You could argue that the president is important because he appoints all these people, but that's not really true, either. The president is, in these matters, largely a representative of his party, and the powers within it, rather than an independent actor. Whatever the president's stated views and plans, a great deal of the operation of the federal government is going to be in the hands of partisans allied with, but not necessarily loyal or obedient to, the president.

So in addition to thinking about the person we want to be president, we also must take into account the party and extra-party forces which support and will be included in the administration which bears his name.

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Maarja Krusten - 10/16/2004

Take a look as you have time at the study, _Toward Regular Assessment Of National Governmental Institutions_ by Roger H. Davidson, available at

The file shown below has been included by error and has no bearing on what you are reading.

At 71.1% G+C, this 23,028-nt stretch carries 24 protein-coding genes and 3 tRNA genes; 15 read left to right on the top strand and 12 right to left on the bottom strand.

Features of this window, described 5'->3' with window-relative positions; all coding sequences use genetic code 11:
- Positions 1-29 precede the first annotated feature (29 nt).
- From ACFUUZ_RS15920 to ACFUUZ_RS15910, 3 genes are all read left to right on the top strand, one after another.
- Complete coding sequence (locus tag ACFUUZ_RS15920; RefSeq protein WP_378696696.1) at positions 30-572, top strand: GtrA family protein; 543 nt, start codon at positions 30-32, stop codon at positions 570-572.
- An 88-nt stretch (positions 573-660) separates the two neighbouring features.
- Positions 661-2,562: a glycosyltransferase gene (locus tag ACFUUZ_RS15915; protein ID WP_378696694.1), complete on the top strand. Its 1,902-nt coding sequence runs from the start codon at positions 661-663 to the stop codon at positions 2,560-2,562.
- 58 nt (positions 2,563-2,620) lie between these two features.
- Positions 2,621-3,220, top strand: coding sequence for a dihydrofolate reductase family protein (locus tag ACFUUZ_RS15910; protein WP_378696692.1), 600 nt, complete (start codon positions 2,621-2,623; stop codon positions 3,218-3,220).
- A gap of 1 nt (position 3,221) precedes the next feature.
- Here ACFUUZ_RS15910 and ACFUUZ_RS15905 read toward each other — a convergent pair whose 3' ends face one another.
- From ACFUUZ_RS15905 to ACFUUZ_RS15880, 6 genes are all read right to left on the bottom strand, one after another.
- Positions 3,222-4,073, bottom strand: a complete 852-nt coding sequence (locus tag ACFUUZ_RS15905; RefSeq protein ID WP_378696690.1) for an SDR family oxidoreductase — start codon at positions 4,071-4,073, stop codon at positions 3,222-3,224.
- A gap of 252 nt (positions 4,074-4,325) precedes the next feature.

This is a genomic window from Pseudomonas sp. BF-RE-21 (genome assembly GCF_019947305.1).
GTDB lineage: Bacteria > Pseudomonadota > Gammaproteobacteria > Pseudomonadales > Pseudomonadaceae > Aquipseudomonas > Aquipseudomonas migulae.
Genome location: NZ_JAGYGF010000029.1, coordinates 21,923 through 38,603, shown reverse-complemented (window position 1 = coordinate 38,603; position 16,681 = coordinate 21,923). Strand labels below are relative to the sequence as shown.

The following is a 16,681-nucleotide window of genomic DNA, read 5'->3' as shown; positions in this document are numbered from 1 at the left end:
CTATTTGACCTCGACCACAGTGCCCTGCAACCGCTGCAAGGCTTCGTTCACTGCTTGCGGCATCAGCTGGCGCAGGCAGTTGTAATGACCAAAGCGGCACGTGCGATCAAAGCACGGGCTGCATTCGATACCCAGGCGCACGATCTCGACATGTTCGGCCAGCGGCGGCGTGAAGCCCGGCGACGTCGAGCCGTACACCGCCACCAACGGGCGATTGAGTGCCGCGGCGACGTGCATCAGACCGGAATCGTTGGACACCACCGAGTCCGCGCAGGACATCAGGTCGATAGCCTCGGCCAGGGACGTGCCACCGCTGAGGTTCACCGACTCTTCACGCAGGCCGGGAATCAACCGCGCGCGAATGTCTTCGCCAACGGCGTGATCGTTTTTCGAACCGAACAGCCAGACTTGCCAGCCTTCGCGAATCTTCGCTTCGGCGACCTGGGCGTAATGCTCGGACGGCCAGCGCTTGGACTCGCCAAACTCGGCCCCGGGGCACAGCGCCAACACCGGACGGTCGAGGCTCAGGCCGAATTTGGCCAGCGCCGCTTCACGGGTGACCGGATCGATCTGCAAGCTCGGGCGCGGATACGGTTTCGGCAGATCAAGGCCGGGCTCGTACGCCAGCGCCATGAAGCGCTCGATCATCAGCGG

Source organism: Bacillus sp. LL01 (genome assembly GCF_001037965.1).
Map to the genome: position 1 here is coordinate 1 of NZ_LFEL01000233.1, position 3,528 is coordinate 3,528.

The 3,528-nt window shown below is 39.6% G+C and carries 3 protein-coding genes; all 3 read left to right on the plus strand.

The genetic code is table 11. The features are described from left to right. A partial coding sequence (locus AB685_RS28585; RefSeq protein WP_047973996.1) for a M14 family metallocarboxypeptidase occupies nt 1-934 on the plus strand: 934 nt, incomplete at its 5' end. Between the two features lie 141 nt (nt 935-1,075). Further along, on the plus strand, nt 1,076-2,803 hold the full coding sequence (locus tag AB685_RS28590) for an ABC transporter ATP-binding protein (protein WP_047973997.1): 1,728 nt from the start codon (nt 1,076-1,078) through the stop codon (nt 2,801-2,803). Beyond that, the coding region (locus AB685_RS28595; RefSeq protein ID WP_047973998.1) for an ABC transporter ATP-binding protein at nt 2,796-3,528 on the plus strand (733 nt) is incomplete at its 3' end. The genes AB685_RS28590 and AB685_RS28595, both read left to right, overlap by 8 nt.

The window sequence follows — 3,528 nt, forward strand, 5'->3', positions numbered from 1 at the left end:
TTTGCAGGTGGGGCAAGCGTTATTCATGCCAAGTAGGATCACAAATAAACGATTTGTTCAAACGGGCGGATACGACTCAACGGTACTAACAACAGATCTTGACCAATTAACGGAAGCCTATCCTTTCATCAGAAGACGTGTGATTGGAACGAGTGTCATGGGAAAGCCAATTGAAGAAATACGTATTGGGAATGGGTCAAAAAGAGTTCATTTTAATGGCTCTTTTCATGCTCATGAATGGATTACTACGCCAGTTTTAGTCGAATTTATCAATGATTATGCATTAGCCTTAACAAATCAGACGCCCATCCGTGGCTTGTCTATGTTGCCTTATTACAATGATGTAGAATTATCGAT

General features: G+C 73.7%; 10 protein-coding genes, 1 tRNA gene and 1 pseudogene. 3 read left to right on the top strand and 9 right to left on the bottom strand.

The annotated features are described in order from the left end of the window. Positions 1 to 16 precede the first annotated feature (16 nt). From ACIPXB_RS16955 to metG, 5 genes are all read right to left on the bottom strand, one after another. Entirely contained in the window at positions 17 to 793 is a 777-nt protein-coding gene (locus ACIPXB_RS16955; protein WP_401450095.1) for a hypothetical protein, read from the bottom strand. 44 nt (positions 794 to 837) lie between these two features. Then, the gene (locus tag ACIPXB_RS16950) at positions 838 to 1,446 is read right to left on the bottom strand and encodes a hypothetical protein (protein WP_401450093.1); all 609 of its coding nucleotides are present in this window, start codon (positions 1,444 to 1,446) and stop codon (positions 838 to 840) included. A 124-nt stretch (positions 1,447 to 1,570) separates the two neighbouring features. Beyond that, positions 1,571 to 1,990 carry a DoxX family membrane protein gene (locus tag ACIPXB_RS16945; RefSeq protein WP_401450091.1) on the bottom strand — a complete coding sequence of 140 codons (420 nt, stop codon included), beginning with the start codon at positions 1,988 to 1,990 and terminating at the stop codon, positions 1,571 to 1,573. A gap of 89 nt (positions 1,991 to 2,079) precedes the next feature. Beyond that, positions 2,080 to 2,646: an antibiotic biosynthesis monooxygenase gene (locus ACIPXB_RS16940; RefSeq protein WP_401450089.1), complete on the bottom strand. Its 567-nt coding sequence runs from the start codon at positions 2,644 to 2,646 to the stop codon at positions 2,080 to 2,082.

Davidson provides useful context for some of the issues raised by Professor Dresner. Davidson notes at the start of his study, “The work that resulted in this volume began several years before the tragedies of September 2001. We did not embark on this enterprise with the assumption that our branches of government were necessarily corrupt or even dysfunctional. Rather, we were troubled by a growing sense that government entities at the national level had, over time, evolved into structures and developed procedures and customs that had the effect of constricting their workers’ abilities and hampering their collective effectiveness.